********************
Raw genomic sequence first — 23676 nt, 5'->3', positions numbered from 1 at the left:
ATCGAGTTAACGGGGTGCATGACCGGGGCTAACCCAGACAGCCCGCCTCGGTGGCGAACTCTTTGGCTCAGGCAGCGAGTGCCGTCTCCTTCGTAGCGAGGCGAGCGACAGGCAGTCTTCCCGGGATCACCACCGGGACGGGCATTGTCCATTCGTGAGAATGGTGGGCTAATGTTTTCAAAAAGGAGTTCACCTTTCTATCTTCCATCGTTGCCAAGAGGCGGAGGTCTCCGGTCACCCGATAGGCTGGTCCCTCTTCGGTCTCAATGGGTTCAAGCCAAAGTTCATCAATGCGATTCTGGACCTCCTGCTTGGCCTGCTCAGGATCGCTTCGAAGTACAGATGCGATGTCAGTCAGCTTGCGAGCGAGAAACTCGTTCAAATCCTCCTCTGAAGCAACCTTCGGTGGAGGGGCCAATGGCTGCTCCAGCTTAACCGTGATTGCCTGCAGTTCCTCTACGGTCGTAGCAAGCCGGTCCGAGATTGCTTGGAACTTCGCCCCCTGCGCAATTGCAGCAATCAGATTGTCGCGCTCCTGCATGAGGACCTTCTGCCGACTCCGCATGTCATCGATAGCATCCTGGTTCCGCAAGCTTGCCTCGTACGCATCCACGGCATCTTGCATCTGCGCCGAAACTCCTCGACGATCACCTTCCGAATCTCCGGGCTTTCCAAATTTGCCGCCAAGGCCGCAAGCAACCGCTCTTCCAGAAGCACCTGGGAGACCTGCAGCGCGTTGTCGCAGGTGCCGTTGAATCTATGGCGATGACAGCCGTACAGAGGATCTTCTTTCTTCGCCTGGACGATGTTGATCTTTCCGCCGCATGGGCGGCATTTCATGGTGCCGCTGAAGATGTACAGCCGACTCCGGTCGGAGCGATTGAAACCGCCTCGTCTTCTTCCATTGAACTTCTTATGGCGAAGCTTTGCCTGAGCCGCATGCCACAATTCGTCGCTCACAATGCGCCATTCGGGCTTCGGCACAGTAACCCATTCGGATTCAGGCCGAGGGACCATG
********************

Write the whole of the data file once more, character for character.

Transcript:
Raw genomic sequence first — 23676 nt, 5'->3', positions numbered from 1 at the left:
ATCGAGTTAACGGGGTGCATGACCGGGGCTAACCCAGACAGCCCGCCTCGGTGGCGAACTCTTTGGCTCAGGCAGCGAGTGCCGTCTCCTTCGTAGCGAGGCGAGCGACAGGCAGTCTTCCCGGGATCACCACCGGGACGGGCATTGTCCATTCGTGAGAATGGTGGGCTAATGTTTTCAAAAAGGAGTTCACCTTTCTATCTTCCATCGTTGCCAAGAGGCGGAGGTCTCCGGTCACCCGATAGGCTGGTCCCTCTTCGGTCTCAATGGGTTCAAGCCAAAGTTCATCAATGCGATTCTGGACCTCCTGCTTGGCCTGCTCAGGATCGCTTCGAAGTACAGATGCGATGTCAGTCAGCTTGCGAGCGAGAAACTCGTTCAAATCCTCCTCTGAAGCAACCTTCGGTGGAGGGGCCAATGGCTGCTCCAGCTTAACCGTGATTGCCTGCAGTTCCTCTACGGTCGTAGCAAGCCGGTCCGAGATTGCTTGGAACTTCGCCCCCTGCGCAATTGCAGCAATCAGATTGTCGCGCTCCTGCATGAGGACCTTCTGCCGACTCCGCATGTCATCGATAGCATCCTGGTTCCGCAAGCTTGCCTCGTACGCATCCACGGCATCTTGCATCTGCGCCGAAACTCCTCGACGATCACCTTCCGAATCTCCGGGCTTTCCAAATTTGCCGCCAAGGCCGCAAGCAACCGCTCTTCCAGAAGCACCTGGGAGACCTGCAGCGCGTTGTCGCAGGTGCCGTTGAATCTATGGCGATGACAGCCGTACAGAGGATCTTCTTTCTTCGCCTGGACGATGTTGATCTTTCCGCCGCATGGGCGGCATTTCATGGTGCCGCTGAAGATGTACAGCCGACTCCGGTCGGAGCGATTGAAACCGCCTCGTCTTCTTCCATTGAACTTCTTATGGCGAAGCTTTGCCTGAGCCGCATGCCACAATTCGTCGCTCACAATGCGCCATTCGGGCTTCGGCACAGTAACCCATTCGGATTCAGGCCGAGGGACCATG